Over the past two years the slumping US economy, high unemployment rate, and curtailment of favorable financing opportunities have taken their toll on every sector of the real estate market. Millions of properties have either gone into foreclosure or are being sold below their original appraised value.
Multifamily and commercial properties that were purchased at the height of the real estate bull market are now worth less than their mortgages and are being taken over by the banks that financed them. As a rule, banks like to lend money, not manage real estate, especially non performing real estate, which means they want to get rid of these distressed assets as quickly as possible. Banks are holding billions of dollars worth of non performing real estate assets which they need to dispose of to try and recoup their losses and resuscitate their ailing balance sheets.
In addition to the assets already foreclosed on by the banks, there are billions of dollars worth of distressed assets that are still in the possession of their owners. These owners have three choices: renegotiate their financing with their lender, sell the asset, or default and walk away from their equity. In certain situations the banks are negotiating with the property owners in the hope of waiting out the economic slump and getting their money back when values rebound. However, many banks either cannot or do not want to renegotiate their loans. In areas where property values have somewhat stabilized, albeit at a lower value than before, the owners can sell and still have some equity left after repaying their debt. Otherwise, the property reverts to the bank.
While the distressed asset situation is bad news for owners and banks, it presents potentially unprecedented opportunities for savvy investors to acquire valuable assets at below market prices. However, jumping into the market too early could be disastrous, but waiting too long could mean missed opportunities. The competition for distressed assets is fierce. Billions of dollars of cash is waiting on the sidelines for the right opportunity. Timing is everything.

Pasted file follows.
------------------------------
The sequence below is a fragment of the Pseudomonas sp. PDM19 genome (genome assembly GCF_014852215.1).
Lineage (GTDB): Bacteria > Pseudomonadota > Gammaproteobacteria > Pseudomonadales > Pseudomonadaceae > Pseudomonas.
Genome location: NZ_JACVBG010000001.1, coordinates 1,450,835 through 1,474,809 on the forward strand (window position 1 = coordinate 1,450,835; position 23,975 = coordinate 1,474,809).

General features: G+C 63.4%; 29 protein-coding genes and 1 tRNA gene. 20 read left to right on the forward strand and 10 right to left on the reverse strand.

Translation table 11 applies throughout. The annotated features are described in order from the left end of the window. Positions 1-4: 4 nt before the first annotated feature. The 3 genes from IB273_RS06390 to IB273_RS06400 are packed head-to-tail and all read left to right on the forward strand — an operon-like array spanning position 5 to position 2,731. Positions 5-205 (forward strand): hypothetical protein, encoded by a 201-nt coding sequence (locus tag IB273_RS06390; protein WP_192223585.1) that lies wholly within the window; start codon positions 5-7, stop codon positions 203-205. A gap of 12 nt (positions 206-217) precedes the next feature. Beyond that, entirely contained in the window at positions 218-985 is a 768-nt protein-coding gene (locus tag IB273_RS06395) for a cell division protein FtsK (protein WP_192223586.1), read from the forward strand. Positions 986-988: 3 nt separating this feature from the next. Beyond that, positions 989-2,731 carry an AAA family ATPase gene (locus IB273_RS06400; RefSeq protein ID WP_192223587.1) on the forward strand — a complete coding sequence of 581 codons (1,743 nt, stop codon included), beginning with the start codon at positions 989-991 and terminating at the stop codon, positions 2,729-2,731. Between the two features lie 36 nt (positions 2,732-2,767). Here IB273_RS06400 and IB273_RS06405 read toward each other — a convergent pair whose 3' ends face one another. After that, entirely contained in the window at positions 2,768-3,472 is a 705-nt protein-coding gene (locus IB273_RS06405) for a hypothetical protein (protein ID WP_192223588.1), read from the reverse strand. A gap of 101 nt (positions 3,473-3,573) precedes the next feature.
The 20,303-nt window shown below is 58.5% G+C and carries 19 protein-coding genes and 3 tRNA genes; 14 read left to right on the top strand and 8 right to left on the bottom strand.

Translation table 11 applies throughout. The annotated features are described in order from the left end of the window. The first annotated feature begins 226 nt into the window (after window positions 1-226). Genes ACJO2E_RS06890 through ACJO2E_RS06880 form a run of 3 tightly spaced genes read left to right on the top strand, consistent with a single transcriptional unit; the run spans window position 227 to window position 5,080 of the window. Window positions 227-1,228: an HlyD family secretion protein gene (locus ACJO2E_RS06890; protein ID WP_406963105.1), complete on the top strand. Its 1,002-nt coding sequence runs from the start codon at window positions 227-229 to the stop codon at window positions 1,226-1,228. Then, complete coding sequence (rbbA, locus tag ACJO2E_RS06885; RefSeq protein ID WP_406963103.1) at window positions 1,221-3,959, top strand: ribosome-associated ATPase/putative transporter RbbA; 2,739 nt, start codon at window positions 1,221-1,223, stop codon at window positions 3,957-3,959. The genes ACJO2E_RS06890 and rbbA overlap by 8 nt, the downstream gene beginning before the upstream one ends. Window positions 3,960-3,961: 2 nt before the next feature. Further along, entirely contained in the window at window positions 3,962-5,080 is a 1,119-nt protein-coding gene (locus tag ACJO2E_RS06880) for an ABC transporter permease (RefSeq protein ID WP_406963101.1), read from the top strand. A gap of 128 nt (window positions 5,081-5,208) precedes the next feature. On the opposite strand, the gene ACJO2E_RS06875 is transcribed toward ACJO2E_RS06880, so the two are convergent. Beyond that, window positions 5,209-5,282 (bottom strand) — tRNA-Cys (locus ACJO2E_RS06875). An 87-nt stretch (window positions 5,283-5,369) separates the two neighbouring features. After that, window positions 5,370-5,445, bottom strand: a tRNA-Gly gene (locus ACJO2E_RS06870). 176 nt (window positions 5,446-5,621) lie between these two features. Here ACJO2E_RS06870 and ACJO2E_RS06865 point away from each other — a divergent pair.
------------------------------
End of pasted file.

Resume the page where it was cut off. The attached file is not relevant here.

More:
Pricing is also critical. Most owners are reluctant to lower their prices to reflect the true value of their asset for fear of losing all of their equity. Therefore, many distressed assets placed on the market by their owners are overpriced. Even banks have been resistant to selling their distressed assets for too much below value out of a desire to protect their ailing balance sheets. Recognizing too many loses could potentially put them out of business. Berko & Associates recently negotiated the acquisition of a portfolio of non performing commercial assets where the appraised values placed the loans at nearly 100% value. A classic scenario in today’s market, the lender agreed after a long negotiation process to discount the notes to a lesser LTV and move the portfolio off of his balance sheet.
So while distressed asset opportunities exist, they need to be properly identified, analyzed, and negotiated to assure that the purchaser is getting a deal worth their while. Investors are wise to use the services of an experienced advisor that understands the intricacies of distressed assets.
Berko & Associates have successfully advised nationally chartered banks as well as private equity funds and individuals. Our company sources the assets, analyzes it’s risk and potential rewards, and negotiates and closes performing notes and distressed assets. Our personal relationships with property owners, banks, and lenders in NYC and throughout the nation provide us access to distressed asset opportunities well before they reach the market. This is where Berko & Associates’ value added approach can present the greatest opportunity for our clients’ success.
Contact us today and let us put our expertise and experience to work for you.